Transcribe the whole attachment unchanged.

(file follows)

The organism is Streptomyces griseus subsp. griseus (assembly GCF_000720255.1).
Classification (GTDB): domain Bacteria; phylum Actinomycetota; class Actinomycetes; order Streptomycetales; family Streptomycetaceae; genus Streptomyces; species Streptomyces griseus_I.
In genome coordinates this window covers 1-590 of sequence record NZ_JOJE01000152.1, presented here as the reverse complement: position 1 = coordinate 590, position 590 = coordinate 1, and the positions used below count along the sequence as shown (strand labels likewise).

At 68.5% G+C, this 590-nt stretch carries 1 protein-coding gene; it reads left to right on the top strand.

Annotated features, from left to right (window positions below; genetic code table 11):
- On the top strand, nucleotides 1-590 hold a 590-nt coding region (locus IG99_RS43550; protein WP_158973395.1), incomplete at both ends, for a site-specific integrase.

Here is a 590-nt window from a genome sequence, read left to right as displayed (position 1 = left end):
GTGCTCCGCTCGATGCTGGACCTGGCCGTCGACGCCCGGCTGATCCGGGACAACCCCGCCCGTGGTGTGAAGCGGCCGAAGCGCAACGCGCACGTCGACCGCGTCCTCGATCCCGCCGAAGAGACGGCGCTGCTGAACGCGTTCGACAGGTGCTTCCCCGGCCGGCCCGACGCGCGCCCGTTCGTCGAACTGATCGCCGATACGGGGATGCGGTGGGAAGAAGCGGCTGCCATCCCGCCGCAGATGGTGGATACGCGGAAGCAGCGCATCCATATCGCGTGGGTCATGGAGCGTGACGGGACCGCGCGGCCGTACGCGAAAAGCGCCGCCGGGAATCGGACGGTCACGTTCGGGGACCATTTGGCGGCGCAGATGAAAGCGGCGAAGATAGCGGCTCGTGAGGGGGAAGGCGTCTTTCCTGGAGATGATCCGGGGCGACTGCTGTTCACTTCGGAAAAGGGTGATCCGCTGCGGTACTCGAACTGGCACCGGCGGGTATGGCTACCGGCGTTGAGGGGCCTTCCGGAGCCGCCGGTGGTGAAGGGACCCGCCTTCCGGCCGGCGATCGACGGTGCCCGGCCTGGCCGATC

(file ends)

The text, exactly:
The organism is Streptomyces griseus subsp. griseus (assembly GCF_000720255.1).
Classification (GTDB): domain Bacteria; phylum Actinomycetota; class Actinomycetes; order Streptomycetales; family Streptomycetaceae; genus Streptomyces; species Streptomyces griseus_I.
In genome coordinates this window covers 1-590 of sequence record NZ_JOJE01000152.1, presented here as the reverse complement: position 1 = coordinate 590, position 590 = coordinate 1, and the positions used below count along the sequence as shown (strand labels likewise).

At 68.5% G+C, this 590-nt stretch carries 1 protein-coding gene; it reads left to right on the top strand.

Annotated features, from left to right (window positions below; genetic code table 11):
- On the top strand, nucleotides 1-590 hold a 590-nt coding region (locus IG99_RS43550; protein WP_158973395.1), incomplete at both ends, for a site-specific integrase.

Here is a 590-nt window from a genome sequence, read left to right as displayed (position 1 = left end):
GTGCTCCGCTCGATGCTGGACCTGGCCGTCGACGCCCGGCTGATCCGGGACAACCCCGCCCGTGGTGTGAAGCGGCCGAAGCGCAACGCGCACGTCGACCGCGTCCTCGATCCCGCCGAAGAGACGGCGCTGCTGAACGCGTTCGACAGGTGCTTCCCCGGCCGGCCCGACGCGCGCCCGTTCGTCGAACTGATCGCCGATACGGGGATGCGGTGGGAAGAAGCGGCTGCCATCCCGCCGCAGATGGTGGATACGCGGAAGCAGCGCATCCATATCGCGTGGGTCATGGAGCGTGACGGGACCGCGCGGCCGTACGCGAAAAGCGCCGCCGGGAATCGGACGGTCACGTTCGGGGACCATTTGGCGGCGCAGATGAAAGCGGCGAAGATAGCGGCTCGTGAGGGGGAAGGCGTCTTTCCTGGAGATGATCCGGGGCGACTGCTGTTCACTTCGGAAAAGGGTGATCCGCTGCGGTACTCGAACTGGCACCGGCGGGTATGGCTACCGGCGTTGAGGGGCCTTCCGGAGCCGCCGGTGGTGAAGGGACCCGCCTTCCGGCCGGCGATCGACGGTGCCCGGCCTGGCCGATC